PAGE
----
The Industrial Internet of Things (IIoT) will add an estimated $14.2 trillion to the global economy by 2030, according to a recent report by management consultant Accenture. To put this into perspective, today’s global economy is worth around $80 trillion in total.
The report, which outlines the opportunities and key actions at the heart of IIoT connectivity, predicts that the Internet of Things will help accelerate the reinvention of several industrial sectors, including manufacturing and energy.
Outlined in a separate report, Accenture and the World Economic Forum say the IIoT will combine the global reach of the internet with a new ability to directly control the physical world, including the machines, factories and infrastructure that define the modern landscape.
It is hard – there isn’t a silver bullet that will change everything overnight, but in five years we will be amazed with the progress that’s been made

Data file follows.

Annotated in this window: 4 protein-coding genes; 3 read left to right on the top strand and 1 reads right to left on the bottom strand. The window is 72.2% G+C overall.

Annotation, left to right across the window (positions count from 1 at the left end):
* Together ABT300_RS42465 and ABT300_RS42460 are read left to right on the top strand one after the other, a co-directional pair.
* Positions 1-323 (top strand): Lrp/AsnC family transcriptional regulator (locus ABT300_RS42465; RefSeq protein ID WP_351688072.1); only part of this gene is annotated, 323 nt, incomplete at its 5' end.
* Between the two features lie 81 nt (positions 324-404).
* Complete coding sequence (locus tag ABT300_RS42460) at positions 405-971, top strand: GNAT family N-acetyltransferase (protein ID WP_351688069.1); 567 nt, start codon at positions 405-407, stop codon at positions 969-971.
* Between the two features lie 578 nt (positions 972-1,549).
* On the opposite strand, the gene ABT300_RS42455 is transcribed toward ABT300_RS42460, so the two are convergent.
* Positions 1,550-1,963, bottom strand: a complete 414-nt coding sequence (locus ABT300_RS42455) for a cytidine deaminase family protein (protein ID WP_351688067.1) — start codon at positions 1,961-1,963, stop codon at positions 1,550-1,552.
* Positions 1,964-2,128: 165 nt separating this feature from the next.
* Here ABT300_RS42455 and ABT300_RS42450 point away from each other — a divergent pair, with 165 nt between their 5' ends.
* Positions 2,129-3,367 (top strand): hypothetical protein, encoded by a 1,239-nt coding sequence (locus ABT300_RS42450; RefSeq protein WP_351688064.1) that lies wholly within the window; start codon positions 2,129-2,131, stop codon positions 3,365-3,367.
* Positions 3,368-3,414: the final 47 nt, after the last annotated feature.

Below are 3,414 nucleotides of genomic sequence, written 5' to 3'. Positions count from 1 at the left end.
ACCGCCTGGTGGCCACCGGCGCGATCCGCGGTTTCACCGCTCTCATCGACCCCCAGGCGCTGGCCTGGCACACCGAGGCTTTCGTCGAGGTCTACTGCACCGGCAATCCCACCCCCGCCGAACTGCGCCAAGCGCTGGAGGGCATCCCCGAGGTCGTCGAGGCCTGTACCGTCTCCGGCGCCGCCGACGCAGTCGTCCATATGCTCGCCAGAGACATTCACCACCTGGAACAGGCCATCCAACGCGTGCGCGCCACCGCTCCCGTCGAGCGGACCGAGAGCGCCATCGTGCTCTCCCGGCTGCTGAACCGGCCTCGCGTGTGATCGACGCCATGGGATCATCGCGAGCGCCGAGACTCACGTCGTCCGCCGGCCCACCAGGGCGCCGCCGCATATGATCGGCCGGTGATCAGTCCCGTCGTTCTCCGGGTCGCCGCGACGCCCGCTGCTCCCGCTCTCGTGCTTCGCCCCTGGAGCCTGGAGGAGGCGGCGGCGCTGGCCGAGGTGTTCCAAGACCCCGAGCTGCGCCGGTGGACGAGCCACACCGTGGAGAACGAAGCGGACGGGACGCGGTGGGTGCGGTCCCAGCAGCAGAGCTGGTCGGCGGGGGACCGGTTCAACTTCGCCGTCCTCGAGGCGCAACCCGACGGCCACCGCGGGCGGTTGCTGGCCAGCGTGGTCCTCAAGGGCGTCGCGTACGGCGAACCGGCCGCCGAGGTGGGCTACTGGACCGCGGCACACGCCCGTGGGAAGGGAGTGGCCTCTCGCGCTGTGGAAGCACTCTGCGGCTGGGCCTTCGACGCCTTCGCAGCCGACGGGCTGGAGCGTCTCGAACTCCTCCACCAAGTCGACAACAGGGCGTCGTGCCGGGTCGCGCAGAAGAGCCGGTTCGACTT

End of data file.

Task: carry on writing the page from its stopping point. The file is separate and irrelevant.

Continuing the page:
Dan O’Brien, director of strategy at Honeywell Connected Plant
That report concludes that the IIoT “will change the basis of competition, redraw industry boundaries and create a new wave of disruptive companies, just as the current internet has given rise to Amazon, Google and Netflix”.
Connectivity is at the heart of this disruption. The number of connected devices has shot up in recent years. Market researcher Statista says that by 2025, over 75 billion IoT devices will be installed, which represents an increase from around 15 billion in 2015 and well over three times more than today. However, according to Dan O’Brien, director of strategy at Honeywell Connected Plant, hype around the IIoT “is dead”.